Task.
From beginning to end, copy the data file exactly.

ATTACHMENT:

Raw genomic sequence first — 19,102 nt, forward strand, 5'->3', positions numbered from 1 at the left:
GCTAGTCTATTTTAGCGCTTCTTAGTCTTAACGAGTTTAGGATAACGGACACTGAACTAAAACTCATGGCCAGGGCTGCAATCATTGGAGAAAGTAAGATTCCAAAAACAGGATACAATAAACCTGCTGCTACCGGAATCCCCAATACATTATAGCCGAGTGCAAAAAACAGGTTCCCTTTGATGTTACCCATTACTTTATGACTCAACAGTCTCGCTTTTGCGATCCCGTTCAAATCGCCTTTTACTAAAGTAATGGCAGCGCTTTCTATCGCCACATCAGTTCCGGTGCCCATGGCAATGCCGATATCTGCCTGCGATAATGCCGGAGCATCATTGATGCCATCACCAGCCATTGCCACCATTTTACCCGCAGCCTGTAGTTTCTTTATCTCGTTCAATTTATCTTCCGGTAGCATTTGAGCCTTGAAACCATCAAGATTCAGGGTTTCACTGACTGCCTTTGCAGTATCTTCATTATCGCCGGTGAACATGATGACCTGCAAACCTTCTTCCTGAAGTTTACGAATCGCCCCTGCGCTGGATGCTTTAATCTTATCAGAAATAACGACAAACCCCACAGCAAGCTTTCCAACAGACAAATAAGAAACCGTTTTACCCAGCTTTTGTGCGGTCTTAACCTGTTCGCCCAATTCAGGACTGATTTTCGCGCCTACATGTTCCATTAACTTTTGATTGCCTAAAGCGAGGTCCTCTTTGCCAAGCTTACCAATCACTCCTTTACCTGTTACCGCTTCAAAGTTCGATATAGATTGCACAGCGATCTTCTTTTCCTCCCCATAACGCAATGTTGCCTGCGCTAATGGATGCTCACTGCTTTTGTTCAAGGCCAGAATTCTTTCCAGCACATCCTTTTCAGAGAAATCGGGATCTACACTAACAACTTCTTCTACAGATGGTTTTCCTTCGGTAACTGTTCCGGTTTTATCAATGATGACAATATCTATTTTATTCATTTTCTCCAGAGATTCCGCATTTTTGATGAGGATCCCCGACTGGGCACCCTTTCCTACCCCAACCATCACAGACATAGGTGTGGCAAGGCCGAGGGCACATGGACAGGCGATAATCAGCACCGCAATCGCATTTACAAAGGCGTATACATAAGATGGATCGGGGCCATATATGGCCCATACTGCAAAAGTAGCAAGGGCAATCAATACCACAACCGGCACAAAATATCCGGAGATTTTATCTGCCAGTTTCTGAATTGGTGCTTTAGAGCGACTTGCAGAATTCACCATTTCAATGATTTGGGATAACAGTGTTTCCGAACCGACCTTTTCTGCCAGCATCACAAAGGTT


Raw genomic sequence first — 19,102 nt, forward strand, 5'->3', positions numbered from 1 at the left:
GCTAGTCTATTTTAGCGCTTCTTAGTCTTAACGAGTTTAGGATAACGGACACTGAACTAAAACTCATGGCCAGGGCTGCAATCATTGGAGAAAGTAAGATTCCAAAAACAGGATACAATAAACCTGCTGCTACCGGAATCCCCAATACATTATAGCCGAGTGCAAAAAACAGGTTCCCTTTGATGTTACCCATTACTTTATGACTCAACAGTCTCGCTTTTGCGATCCCGTTCAAATCGCCTTTTACTAAAGTAATGGCAGCGCTTTCTATCGCCACATCAGTTCCGGTGCCCATGGCAATGCCGATATCTGCCTGCGATAATGCCGGAGCATCATTGATGCCATCACCAGCCATTGCCACCATTTTACCCGCAGCCTGTAGTTTCTTTATCTCGTTCAATTTATCTTCCGGTAGCATTTGAGCCTTGAAACCATCAAGATTCAGGGTTTCACTGACTGCCTTTGCAGTATCTTCATTATCGCCGGTGAACATGATGACCTGCAAACCTTCTTCCTGAAGTTTACGAATCGCCCCTGCGCTGGATGCTTTAATCTTATCAGAAATAACGACAAACCCCACAGCAAGCTTTCCAACAGACAAATAAGAAACCGTTTTACCCAGCTTTTGTGCGGTCTTAACCTGTTCGCCCAATTCAGGACTGATTTTCGCGCCTACATGTTCCATTAACTTTTGATTGCCTAAAGCGAGGTCCTCTTTGCCAAGCTTACCAATCACTCCTTTACCTGTTACCGCTTCAAAGTTCGATATAGATTGCACAGCGATCTTCTTTTCCTCCCCATAACGCAATGTTGCCTGCGCTAATGGATGCTCACTGCTTTTGTTCAAGGCCAGAATTCTTTCCAGCACATCCTTTTCAGAGAAATCGGGATCTACACTAACAACTTCTTCTACAGATGGTTTTCCTTCGGTAACTGTTCCGGTTTTATCAATGATGACAATATCTATTTTATTCATTTTCTCCAGAGATTCCGCATTTTTGATGAGGATCCCCGACTGGGCACCCTTTCCTACCCCAACCATCACAGACATAGGTGTGGCAAGGCCGAGGGCACATGGACAGGCGATAATCAGCACCGCAATCGCATTTACAAAGGCGTATACATAAGATGGATCGGGGCCATATATGGCCCATACTGCAAAAGTAGCAAGGGCAATCAATACCACAACCGGCACAAAATATCCGGAGATTTTATCTGCCAGTTTCTGAATTGGTGCTTTAGAGCGACTTGCAGAATTCACCATTTCAATGATTTGGGATAACAGTGTTTCCGAACCGACCTTTTCTGCCAGCATCACAAAGGTT